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David Hume – A Treatise of Human Nature in German, 1790, 1791, 1792

David Hume über die menschliche Natur, aus dem Englischen, nebst kritischen Versuchen zur Beurteilung dieses Werks von Ludwig Heinrich Jakob. Erster Band: Ueber den menschlichen Verstand. Zweiter Band: Ueber die Leidenschaften. Dritter Band: Ueber die Moral. Halle: Hemmerde und Schwetschke, 1790, 1791, 1792.

3 volumes in two, 8vo, [viii], 843, [1]; [iv], 314, [xvi], 302 pp., contemporary tree calf, spines decorated gilt with black morocco labels, spines and joints with a few small worm holes, decorative endpapers, two of the three title-pages with an early ownership name in the top margin and cancelled library stamps on versos – ‘Biblioth. Reg. Scient. Universit. Hungaricae’ – underlining and reading marks in old crayon on about 20 pages, light foxing in places and occasional spots, a few leaves age-toned, internally very good, a handsome copy, extremely rare in this condition.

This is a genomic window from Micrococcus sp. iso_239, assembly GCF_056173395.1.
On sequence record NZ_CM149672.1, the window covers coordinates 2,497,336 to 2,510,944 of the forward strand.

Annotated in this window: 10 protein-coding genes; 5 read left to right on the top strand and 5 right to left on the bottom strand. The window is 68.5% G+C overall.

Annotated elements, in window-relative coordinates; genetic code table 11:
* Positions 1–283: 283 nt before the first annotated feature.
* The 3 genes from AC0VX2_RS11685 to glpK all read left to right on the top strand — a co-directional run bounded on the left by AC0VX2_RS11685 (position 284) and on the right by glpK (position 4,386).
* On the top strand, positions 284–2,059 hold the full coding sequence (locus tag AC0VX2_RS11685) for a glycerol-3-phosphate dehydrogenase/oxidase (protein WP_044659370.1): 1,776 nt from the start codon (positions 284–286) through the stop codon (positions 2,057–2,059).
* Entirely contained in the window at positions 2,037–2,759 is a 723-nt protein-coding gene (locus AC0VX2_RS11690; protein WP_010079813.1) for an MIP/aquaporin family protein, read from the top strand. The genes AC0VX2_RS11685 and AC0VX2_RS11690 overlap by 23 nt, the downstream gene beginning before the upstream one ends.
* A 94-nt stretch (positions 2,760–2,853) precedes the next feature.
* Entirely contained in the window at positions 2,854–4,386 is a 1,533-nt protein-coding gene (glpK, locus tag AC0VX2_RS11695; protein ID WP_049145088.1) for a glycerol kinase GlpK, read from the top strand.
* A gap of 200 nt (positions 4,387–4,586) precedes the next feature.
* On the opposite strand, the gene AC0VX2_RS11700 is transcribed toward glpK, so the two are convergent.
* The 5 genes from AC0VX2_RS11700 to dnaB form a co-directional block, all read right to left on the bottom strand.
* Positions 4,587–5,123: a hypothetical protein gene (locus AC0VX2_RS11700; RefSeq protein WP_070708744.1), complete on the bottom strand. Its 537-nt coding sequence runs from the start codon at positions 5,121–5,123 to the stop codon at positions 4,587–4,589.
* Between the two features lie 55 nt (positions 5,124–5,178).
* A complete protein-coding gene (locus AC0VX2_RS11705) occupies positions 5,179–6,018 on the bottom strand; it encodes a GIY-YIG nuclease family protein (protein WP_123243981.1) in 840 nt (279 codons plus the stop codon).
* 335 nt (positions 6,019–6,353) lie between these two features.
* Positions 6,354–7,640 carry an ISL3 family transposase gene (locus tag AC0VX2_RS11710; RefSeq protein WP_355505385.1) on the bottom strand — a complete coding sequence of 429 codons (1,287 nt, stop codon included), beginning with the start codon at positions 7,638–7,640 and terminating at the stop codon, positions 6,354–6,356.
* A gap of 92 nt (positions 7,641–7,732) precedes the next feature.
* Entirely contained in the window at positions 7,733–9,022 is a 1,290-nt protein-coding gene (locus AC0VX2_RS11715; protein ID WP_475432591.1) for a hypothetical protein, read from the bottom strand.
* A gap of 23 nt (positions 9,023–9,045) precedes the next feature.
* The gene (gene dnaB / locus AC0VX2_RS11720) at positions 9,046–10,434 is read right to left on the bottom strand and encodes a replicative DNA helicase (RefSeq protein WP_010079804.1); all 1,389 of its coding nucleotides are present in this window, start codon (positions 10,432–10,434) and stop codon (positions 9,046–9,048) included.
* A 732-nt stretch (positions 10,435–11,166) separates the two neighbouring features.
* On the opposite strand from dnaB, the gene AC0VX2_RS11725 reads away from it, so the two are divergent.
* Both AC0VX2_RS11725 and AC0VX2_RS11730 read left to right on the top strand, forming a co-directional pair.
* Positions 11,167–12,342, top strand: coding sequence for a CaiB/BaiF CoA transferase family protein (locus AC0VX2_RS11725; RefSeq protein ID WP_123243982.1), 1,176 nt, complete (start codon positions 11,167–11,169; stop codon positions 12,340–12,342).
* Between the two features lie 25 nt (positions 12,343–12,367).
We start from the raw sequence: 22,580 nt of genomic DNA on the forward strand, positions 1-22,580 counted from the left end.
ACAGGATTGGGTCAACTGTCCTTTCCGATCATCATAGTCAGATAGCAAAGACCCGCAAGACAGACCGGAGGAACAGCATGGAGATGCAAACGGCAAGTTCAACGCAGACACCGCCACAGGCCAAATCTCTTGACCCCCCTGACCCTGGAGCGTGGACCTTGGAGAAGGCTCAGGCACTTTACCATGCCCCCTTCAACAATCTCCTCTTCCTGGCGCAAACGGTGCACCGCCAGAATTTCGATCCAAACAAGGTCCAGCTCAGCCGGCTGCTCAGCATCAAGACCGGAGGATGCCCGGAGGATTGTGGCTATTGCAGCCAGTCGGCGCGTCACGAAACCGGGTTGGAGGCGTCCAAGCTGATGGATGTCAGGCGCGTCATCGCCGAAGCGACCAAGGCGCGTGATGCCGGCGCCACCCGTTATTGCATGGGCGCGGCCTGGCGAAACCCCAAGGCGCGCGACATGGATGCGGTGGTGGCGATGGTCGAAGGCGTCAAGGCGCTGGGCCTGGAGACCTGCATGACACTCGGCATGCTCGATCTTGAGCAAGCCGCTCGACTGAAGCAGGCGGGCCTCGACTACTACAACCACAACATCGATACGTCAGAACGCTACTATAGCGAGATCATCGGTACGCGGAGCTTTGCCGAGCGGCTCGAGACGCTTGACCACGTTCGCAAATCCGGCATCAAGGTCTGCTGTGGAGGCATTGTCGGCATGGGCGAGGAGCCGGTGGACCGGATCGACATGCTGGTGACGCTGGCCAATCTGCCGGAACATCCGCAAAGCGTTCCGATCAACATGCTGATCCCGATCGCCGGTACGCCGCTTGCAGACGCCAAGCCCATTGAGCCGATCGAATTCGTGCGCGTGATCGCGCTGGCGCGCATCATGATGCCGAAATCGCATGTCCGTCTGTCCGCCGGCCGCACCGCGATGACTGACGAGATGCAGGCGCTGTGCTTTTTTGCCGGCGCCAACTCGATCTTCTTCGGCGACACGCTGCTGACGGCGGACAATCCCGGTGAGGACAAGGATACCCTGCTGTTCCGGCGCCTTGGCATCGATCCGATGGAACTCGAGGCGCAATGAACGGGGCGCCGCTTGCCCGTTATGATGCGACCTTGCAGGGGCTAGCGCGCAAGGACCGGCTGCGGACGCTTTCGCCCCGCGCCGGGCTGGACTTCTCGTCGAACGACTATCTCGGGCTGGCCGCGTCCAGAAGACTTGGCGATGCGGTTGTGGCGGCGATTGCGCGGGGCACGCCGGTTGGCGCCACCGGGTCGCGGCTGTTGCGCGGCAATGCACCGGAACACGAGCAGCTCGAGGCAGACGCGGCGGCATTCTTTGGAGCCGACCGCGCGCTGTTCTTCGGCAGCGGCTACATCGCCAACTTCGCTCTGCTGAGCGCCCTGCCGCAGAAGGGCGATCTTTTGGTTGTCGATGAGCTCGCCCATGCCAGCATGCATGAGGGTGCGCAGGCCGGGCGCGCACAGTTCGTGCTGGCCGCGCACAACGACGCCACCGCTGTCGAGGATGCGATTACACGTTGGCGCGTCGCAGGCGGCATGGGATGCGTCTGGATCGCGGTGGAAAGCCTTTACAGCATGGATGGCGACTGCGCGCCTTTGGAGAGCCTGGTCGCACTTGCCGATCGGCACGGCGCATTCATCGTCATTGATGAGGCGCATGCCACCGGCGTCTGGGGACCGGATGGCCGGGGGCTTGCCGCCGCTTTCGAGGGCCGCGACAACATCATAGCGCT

Complete first German edition of one of the most important books in the history of philosophy (PMM 194). Hume famously said the Treatise ‘fell dead-born from the press’ when it was published in 1739-40, and indeed a second English edition didn’t appear until 1817. Ludwig Heinrich Jakob’s was the first translation of the Treatise into any language, and no other edition of any kind appeared in the eighteenth century (a French translation was not published until 1878). After the true first, this must count as the most important edition of Hume’s greatest work.

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